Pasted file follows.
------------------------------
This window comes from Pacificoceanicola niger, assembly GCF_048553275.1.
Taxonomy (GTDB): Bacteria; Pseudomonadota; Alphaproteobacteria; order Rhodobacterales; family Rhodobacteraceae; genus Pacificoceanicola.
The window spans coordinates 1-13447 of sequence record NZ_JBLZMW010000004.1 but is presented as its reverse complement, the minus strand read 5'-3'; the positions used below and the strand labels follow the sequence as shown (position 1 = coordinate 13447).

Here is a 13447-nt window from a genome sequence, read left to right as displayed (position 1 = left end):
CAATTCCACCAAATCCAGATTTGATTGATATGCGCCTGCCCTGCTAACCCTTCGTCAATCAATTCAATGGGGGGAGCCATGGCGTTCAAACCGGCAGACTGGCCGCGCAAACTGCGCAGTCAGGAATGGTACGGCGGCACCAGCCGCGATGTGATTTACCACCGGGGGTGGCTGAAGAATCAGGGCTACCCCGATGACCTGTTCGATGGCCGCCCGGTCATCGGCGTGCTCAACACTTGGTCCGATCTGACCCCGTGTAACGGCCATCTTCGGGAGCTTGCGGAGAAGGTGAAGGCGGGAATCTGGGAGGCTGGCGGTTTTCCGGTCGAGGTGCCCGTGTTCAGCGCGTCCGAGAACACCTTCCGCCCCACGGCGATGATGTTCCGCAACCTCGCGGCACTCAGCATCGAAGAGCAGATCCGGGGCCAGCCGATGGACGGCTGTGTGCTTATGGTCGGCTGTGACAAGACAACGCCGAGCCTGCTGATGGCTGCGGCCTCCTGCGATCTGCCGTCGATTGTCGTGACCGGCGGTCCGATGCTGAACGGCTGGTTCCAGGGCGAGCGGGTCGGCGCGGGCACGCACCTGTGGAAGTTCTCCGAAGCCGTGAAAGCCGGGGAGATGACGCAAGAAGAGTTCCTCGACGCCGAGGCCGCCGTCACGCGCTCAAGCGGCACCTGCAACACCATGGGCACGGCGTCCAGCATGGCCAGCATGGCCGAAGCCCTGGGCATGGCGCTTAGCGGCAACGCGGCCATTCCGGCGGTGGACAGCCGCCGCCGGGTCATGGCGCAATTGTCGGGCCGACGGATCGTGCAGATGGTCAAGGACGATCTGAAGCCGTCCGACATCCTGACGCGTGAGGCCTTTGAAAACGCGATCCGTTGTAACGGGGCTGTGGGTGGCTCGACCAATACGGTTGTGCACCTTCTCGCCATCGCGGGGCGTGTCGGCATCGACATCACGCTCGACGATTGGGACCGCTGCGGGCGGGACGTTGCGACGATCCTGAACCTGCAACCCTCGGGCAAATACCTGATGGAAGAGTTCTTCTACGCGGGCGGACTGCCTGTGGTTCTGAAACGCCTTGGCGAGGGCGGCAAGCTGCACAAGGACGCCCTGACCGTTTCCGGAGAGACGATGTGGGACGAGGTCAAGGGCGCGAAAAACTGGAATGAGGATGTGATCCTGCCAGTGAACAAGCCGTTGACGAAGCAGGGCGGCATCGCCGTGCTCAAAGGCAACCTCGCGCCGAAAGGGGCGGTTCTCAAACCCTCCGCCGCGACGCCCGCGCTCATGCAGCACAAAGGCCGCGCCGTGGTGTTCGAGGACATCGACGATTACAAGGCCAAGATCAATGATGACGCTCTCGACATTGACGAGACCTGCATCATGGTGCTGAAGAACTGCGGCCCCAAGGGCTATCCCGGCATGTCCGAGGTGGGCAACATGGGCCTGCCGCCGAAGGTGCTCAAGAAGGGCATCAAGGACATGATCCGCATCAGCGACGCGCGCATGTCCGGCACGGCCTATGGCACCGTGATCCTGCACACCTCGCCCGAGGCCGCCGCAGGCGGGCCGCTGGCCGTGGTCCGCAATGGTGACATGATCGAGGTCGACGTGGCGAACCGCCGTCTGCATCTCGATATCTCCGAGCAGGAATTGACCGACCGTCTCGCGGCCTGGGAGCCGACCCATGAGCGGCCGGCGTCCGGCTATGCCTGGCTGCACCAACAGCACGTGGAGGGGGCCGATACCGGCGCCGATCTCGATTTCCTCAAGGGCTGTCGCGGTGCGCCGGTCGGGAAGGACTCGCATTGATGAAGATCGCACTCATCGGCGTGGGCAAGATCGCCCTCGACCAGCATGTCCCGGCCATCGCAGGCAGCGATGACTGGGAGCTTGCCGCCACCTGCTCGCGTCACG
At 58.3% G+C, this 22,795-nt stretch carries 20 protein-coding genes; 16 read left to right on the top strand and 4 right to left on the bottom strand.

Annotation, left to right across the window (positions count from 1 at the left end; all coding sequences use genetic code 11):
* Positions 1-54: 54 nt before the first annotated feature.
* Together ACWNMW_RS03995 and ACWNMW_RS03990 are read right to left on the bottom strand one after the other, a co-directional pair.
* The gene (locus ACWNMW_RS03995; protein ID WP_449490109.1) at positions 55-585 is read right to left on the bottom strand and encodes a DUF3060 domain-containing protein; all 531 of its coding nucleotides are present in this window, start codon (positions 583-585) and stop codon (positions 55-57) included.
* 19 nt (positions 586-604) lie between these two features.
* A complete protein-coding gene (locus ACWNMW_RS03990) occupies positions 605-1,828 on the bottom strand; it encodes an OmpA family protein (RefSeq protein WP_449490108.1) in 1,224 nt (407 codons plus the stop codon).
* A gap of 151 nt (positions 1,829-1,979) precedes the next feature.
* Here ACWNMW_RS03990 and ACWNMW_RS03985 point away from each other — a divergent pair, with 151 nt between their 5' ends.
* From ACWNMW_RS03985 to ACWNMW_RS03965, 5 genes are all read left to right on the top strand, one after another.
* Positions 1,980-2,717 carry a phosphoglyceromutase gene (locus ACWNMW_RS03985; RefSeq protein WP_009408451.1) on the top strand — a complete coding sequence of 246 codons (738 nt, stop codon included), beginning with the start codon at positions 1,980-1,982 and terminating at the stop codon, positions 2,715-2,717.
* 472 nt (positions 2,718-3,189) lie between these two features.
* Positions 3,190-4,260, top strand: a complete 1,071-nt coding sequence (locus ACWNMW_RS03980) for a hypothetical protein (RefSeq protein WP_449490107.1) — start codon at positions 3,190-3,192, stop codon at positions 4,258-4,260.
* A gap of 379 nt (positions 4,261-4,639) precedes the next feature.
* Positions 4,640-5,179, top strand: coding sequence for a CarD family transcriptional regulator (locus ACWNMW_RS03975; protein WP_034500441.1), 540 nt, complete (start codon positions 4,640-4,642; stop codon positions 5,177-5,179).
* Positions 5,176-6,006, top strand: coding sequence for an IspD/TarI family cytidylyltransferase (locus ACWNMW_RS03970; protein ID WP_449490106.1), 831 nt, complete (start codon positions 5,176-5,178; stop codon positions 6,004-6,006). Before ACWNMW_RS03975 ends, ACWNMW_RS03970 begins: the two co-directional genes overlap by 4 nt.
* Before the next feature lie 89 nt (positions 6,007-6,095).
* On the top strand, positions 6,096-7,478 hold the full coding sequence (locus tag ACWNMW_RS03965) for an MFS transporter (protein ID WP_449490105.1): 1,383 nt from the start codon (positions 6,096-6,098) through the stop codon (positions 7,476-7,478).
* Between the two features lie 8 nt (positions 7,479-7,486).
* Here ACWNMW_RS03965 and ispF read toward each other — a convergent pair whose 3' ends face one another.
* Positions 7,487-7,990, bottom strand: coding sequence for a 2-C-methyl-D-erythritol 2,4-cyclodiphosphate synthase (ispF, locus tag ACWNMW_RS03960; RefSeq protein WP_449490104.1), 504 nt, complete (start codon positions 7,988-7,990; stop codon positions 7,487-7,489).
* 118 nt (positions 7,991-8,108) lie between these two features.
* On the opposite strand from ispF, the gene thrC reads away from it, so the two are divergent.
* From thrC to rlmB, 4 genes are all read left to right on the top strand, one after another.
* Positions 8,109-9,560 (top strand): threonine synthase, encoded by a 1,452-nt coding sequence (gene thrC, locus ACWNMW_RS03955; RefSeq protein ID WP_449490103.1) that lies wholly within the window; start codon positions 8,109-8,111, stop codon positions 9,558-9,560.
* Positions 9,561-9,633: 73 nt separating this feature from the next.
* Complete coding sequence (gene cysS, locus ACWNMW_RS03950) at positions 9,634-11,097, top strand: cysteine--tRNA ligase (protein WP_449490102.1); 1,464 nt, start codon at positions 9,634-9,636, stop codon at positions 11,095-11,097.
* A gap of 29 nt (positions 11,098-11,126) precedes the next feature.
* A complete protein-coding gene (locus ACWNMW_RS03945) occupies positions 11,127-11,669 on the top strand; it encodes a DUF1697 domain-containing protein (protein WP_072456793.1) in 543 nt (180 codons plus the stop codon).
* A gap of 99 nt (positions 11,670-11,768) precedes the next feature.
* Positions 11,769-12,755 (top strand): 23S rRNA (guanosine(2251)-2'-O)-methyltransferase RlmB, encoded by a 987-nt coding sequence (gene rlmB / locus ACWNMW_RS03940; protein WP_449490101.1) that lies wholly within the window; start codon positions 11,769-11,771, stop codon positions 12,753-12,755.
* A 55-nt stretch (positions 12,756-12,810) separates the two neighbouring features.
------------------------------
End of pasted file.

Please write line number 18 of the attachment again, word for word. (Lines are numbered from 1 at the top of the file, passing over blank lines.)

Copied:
* Positions 3,190-4,260, top strand: a complete 1,071-nt coding sequence (locus ACWNMW_RS03980) for a hypothetical protein (RefSeq protein WP_449490107.1) — start codon at positions 3,190-3,192, stop codon at positions 4,258-4,260.